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Old September 22, 2019, 08:05 PM   #1
FloridaGuy
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Option for Future .300 Win Mag

I am looking to add a .300 Win Mag long range rifle to my collection of long range guns. But I have looked at several shops and it seems they all recommend the RPR. I currently have a RPR in 6.5 Creedmoor. Just looking for other suggestion and maybe pro’s and con’s.
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Old September 22, 2019, 10:38 PM   #2
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Define long range.
Would help to know intended uses.
Hunting?
Sniper wannabe on steel plates to 1,000 yards?
F-Class open?
Precision bench?

For the first option, hunting, then pretty much any major manufacturer.
Second, Savage 110 Stealth, Proof Research, Gunwerks.
But i've watched one person do sub MOA at 1,000 yards with a stock Ruger 77 MKII in 257 Roberts shooting 75gr HP Varmint bullets.
For the other 2, well they are specialized rigs.

Of course, why limit yourself to 300 Win Mag? Step up to the Weatherby Mark V Tacmark in 30-378 Weatherby.
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Old September 23, 2019, 02:09 AM   #3
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Of course, why limit yourself to 300 Win Mag? Step up to the Weatherby Mark V Tacmark in 30-378 Weatherby.
Those are pretty much opposite extremes on the scale of "mighty thirties."
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Old September 23, 2019, 08:37 AM   #4
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Hey, i didn't say 7.82 Warbird....
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Old September 23, 2019, 09:12 AM   #5
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Me personally--if I'm looking for a "Maxed out thirty" the logic is obvious to step up to a 338 Lapua magnum. 300 win mag is relatively soft shooting compared to the other "mighty thirties" and the ammo is available everywhere.
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Old September 23, 2019, 09:54 AM   #6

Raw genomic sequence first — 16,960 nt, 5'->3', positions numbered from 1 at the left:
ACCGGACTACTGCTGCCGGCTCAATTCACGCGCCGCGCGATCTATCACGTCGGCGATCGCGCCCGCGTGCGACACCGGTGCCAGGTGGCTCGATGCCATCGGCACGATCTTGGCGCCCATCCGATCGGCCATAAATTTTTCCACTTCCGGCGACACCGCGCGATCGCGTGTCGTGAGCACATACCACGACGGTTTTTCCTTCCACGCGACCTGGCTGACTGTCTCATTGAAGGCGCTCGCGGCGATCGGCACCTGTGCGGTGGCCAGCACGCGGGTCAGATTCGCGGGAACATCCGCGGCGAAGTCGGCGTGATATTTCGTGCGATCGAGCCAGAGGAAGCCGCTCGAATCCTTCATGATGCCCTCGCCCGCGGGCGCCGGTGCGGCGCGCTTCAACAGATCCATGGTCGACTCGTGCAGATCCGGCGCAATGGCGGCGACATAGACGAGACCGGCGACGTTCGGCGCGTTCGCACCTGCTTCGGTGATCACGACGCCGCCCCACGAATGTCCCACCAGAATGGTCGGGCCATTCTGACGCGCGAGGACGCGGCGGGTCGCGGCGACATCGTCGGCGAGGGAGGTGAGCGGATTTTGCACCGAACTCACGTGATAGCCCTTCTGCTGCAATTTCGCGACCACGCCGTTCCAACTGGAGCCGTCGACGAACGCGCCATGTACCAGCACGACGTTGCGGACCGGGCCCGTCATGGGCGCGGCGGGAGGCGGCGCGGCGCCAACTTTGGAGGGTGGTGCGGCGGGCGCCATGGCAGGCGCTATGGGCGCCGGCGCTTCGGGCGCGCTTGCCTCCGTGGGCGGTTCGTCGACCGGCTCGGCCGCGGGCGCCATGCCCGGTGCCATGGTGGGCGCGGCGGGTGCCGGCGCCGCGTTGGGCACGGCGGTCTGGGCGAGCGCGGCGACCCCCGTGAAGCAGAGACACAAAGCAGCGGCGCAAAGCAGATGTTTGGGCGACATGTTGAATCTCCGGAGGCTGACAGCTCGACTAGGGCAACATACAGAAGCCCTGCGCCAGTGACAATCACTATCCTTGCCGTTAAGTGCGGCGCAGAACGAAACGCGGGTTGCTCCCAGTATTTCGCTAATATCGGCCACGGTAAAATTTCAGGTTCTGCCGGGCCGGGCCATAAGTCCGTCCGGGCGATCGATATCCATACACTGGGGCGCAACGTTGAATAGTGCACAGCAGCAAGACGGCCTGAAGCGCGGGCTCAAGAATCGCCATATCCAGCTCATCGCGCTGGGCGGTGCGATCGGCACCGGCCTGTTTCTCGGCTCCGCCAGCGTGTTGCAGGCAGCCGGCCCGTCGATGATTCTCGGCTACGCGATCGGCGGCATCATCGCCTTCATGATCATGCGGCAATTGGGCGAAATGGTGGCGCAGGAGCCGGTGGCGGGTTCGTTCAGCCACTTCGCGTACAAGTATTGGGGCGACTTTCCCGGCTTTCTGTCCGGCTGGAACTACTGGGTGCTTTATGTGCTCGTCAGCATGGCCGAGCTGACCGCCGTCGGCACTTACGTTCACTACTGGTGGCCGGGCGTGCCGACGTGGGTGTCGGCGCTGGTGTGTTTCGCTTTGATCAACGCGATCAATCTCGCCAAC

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I have the RPR in 300 WM It shoots great. No harsh recoil. The cons are: it is not light at all. near 22 pounds with optics and bipod. I would say it is not practical for hunting where one has to carry it very far.

If I had to choose something else I would go for a Browning Hell's Canyon with the McMillion stock. The brake can be changed to suit ones needs. It is lighter for being able to hunt with it as long as one is not trying to carry it for miles, and miles through the high country.

Both of those rifles are going to run in excess of $1500. The Browning will probably go for closer to the $2,000 mark.

Which ever you pick be ready to pay for ammo or reloading supplies. The price adds up fast when shooting one.
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Old September 23, 2019, 11:13 AM   #7
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It is going to be used to shoot out to about 8 hundred yards. Weight an price are not a concern. It will only be carried from the car to the range and I am setting aside $3,000 for the rifle and optics.
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Old September 23, 2019, 11:37 AM   #8
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I have a savage 111 hunter w 26" barrel in 300 win mag I bought for about $475--I've only had it out to around 400 yds--but it shot $19.00 American whitetail I got at Dick's under MOA at that distance. All up weight is under 10 lbs. making it a real hunting option.
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Old September 23, 2019, 02:26 PM   #9
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The .338 Lapua isn't a .30 anything. Maxed or not.
"...Weight an price are not a concern..." Yes they are. More about the weight though since we're spending your money. Heavy helps absorb recoil.
You ever shoot a .300 Win Mag? Or any Mag? Fun, they ain't when shooting targets. You do not need a magnum of any kind for just 800 yards. 800 is medium range for NRA High Power. A heavy barreled .308 Win using 175 grain match ammo/bullets is ideal for that.
However, there is the "I want one." reason. Look at the Ruger Precision(you really do not want a hunting rifle.). 15.2 lbs, adjustable LOP, comes with a muzzle brake. $2099 MSRP.